# Asymptotics of the integral $\int_0^\pi x^n \sin(x)dx$

I am going through de bruijn's book on asymptotic methods. In the end of a chapter on Laplace's method for integrals, there is an exercise to show the following asymptotic: $$\int_0^\pi x^n\sin(x)dx\sim \frac{\pi^{n+2}}{n^2}, n\to\infty$$ I couldn't relate this to the examples in the chapter, where he dealt mainly with integrals of the form $$\int_I e^{-tx^2}f(x)dx$$, where $$t>0$$ a real number, and where that width of the interval contribuiting the most for the result was small (here it is of constant length to my understanding, $$[1,\pi]$$). However I manged to show (using the obviouse bound $$\sin(x)) a weaker result. I tried to read through the chapter again, but I have no idea how to do better here.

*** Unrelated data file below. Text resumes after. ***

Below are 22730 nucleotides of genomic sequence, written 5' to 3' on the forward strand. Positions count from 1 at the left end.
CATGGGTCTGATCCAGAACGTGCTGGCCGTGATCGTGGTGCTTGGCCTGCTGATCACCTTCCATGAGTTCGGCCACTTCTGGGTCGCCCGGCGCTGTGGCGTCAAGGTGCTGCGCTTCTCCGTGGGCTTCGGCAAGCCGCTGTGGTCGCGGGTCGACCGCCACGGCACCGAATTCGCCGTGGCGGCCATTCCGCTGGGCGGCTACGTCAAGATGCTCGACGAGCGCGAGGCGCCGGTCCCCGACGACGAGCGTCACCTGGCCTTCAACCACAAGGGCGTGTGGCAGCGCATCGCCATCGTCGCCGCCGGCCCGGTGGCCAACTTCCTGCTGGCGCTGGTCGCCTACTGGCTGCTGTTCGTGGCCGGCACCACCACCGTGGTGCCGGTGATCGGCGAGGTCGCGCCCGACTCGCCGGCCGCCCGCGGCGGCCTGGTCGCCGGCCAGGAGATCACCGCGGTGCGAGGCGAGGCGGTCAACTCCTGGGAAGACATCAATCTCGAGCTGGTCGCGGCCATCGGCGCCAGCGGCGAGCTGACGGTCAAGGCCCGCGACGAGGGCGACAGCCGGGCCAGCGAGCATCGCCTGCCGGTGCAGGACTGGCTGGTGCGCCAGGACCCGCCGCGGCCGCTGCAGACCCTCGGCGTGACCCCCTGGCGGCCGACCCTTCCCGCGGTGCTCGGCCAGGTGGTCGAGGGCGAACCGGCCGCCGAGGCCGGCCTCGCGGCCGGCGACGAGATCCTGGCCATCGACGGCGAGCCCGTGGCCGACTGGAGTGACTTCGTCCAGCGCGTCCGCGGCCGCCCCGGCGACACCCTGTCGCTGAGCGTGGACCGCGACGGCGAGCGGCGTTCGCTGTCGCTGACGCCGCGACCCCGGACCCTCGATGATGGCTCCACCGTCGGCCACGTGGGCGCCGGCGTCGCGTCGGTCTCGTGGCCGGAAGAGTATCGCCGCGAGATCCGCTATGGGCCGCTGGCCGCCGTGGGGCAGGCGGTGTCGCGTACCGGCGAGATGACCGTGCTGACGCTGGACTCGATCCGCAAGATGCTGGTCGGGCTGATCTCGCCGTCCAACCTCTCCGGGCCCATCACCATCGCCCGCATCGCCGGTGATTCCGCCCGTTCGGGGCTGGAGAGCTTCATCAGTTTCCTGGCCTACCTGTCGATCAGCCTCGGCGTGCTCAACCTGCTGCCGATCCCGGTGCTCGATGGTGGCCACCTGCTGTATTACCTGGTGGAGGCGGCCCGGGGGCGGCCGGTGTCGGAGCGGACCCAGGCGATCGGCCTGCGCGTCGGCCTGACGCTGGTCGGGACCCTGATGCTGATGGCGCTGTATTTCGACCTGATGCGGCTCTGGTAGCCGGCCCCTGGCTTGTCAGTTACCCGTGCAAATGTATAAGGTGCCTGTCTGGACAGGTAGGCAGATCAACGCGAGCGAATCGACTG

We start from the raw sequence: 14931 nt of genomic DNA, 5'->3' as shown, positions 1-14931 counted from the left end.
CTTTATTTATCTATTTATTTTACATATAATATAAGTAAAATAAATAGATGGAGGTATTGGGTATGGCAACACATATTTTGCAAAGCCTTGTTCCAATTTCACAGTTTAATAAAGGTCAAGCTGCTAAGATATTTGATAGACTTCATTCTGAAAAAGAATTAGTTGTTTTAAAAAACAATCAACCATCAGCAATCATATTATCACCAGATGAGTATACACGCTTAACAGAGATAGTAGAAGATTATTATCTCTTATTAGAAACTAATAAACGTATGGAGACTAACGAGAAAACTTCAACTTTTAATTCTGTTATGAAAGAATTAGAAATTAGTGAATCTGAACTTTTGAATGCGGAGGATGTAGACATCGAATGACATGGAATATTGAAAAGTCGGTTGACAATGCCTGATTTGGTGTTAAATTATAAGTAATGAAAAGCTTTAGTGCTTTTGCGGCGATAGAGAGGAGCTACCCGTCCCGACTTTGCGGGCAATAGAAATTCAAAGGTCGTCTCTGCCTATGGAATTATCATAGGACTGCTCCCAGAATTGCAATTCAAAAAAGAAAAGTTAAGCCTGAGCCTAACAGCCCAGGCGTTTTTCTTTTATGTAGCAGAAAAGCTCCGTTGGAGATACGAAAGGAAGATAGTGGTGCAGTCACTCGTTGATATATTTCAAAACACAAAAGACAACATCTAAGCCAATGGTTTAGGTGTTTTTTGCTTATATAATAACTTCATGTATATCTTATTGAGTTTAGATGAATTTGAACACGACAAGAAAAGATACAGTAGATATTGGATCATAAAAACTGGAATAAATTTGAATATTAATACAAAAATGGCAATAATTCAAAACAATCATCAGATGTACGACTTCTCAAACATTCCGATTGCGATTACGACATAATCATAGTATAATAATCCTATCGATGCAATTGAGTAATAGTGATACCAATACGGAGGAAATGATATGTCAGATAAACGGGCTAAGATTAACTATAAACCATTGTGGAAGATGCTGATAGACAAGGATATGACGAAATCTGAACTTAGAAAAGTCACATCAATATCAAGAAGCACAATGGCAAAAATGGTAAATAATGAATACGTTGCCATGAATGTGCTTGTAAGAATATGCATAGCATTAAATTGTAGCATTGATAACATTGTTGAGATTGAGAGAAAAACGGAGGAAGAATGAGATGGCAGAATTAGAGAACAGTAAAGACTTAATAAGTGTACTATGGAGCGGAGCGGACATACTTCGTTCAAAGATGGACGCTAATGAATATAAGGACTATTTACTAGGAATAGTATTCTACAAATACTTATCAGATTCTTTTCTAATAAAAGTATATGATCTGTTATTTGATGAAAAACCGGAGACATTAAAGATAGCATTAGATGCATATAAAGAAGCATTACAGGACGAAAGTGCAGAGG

I would very appreciate any hints or sketches of solution.

• Does writing $x^n = e^{n\log x}$ help? Oct 15, 2018 at 10:12
• Just as $\sin x\approx x$ near $x=0$, $\sin x\approx \pi-x$ near $x=\pi$ Oct 15, 2018 at 10:47
• Thank you both, I see now how to do it Oct 15, 2018 at 11:30
• Keeping both the endpoints as references, $\frac{\sin(x)}{x(\pi-x)}$ is bounded between $\frac{1}{\pi}$ and $\frac{4}{\pi^2}$ for any $x\in(0,\pi)$, i.e. $\sin(x)$ has an approximately-parabolic behaviour over the first half-period. Oct 15, 2018 at 11:44

## 2 Answers

For any $$x\in(0,\pi)$$ we have

$$\frac{\sin x}{x(\pi -x)} = \frac{1}{\pi}+K x(\pi-x),\qquad K\in\left[\frac{1}{\pi^3},\frac{4(4-\pi)}{\pi^4}\right] \tag{1}$$ hence

$$\int_{0}^{\pi}x^n\sin(x)\,dx = \frac{\pi^{n+2}}{(n+2)(n+3)}+\pi^n O\left(\frac{1}{n^3}\right)\tag{2}$$ due to $$\int_{0}^{\pi}x^\alpha(\pi-x)^{\beta}\,dx = \pi^{\alpha+\beta+1}\frac{\Gamma(\alpha+1)\Gamma(\beta+1)}{\Gamma(\alpha+\beta+2)}$$.